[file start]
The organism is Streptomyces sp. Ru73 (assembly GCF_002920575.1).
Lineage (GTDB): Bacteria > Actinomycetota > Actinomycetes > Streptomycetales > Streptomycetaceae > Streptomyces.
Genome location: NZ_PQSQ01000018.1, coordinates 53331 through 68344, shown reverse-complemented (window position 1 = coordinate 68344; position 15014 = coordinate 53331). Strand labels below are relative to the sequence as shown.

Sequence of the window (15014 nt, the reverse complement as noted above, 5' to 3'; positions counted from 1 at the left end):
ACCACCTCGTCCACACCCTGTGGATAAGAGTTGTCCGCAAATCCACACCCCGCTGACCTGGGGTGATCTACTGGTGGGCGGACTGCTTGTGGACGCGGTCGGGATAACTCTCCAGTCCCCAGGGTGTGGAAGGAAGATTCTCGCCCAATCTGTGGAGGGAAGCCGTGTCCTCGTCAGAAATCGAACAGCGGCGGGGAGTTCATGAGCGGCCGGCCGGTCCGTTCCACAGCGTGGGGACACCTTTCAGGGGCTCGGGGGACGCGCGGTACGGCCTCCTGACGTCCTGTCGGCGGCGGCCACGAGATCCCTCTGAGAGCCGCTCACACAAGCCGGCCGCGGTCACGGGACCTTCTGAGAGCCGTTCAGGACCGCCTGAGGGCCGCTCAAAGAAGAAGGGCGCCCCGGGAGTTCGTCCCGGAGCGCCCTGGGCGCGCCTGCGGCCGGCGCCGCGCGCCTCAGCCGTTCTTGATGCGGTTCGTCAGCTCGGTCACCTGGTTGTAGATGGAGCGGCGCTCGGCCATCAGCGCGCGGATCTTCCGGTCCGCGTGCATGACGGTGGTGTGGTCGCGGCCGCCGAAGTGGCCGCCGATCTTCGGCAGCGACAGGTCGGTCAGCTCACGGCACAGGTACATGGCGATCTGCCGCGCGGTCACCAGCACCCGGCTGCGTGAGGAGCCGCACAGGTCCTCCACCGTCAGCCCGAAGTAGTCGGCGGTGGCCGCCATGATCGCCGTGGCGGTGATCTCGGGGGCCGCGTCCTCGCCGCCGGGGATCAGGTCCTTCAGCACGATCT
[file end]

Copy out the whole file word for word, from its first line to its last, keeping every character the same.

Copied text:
The organism is Streptomyces sp. Ru73 (assembly GCF_002920575.1).
Lineage (GTDB): Bacteria > Actinomycetota > Actinomycetes > Streptomycetales > Streptomycetaceae > Streptomyces.
Genome location: NZ_PQSQ01000018.1, coordinates 53331 through 68344, shown reverse-complemented (window position 1 = coordinate 68344; position 15014 = coordinate 53331). Strand labels below are relative to the sequence as shown.

Sequence of the window (15014 nt, the reverse complement as noted above, 5' to 3'; positions counted from 1 at the left end):
ACCACCTCGTCCACACCCTGTGGATAAGAGTTGTCCGCAAATCCACACCCCGCTGACCTGGGGTGATCTACTGGTGGGCGGACTGCTTGTGGACGCGGTCGGGATAACTCTCCAGTCCCCAGGGTGTGGAAGGAAGATTCTCGCCCAATCTGTGGAGGGAAGCCGTGTCCTCGTCAGAAATCGAACAGCGGCGGGGAGTTCATGAGCGGCCGGCCGGTCCGTTCCACAGCGTGGGGACACCTTTCAGGGGCTCGGGGGACGCGCGGTACGGCCTCCTGACGTCCTGTCGGCGGCGGCCACGAGATCCCTCTGAGAGCCGCTCACACAAGCCGGCCGCGGTCACGGGACCTTCTGAGAGCCGTTCAGGACCGCCTGAGGGCCGCTCAAAGAAGAAGGGCGCCCCGGGAGTTCGTCCCGGAGCGCCCTGGGCGCGCCTGCGGCCGGCGCCGCGCGCCTCAGCCGTTCTTGATGCGGTTCGTCAGCTCGGTCACCTGGTTGTAGATGGAGCGGCGCTCGGCCATCAGCGCGCGGATCTTCCGGTCCGCGTGCATGACGGTGGTGTGGTCGCGGCCGCCGAAGTGGCCGCCGATCTTCGGCAGCGACAGGTCGGTCAGCTCACGGCACAGGTACATGGCGATCTGCCGCGCGGTCACCAGCACCCGGCTGCGTGAGGAGCCGCACAGGTCCTCCACCGTCAGCCCGAAGTAGTCGGCGGTGGCCGCCATGATCGCCGTGGCGGTGATCTCGGGGGCCGCGTCCTCGCCGCCGGGGATCAGGTCCTTCAGCACGATCT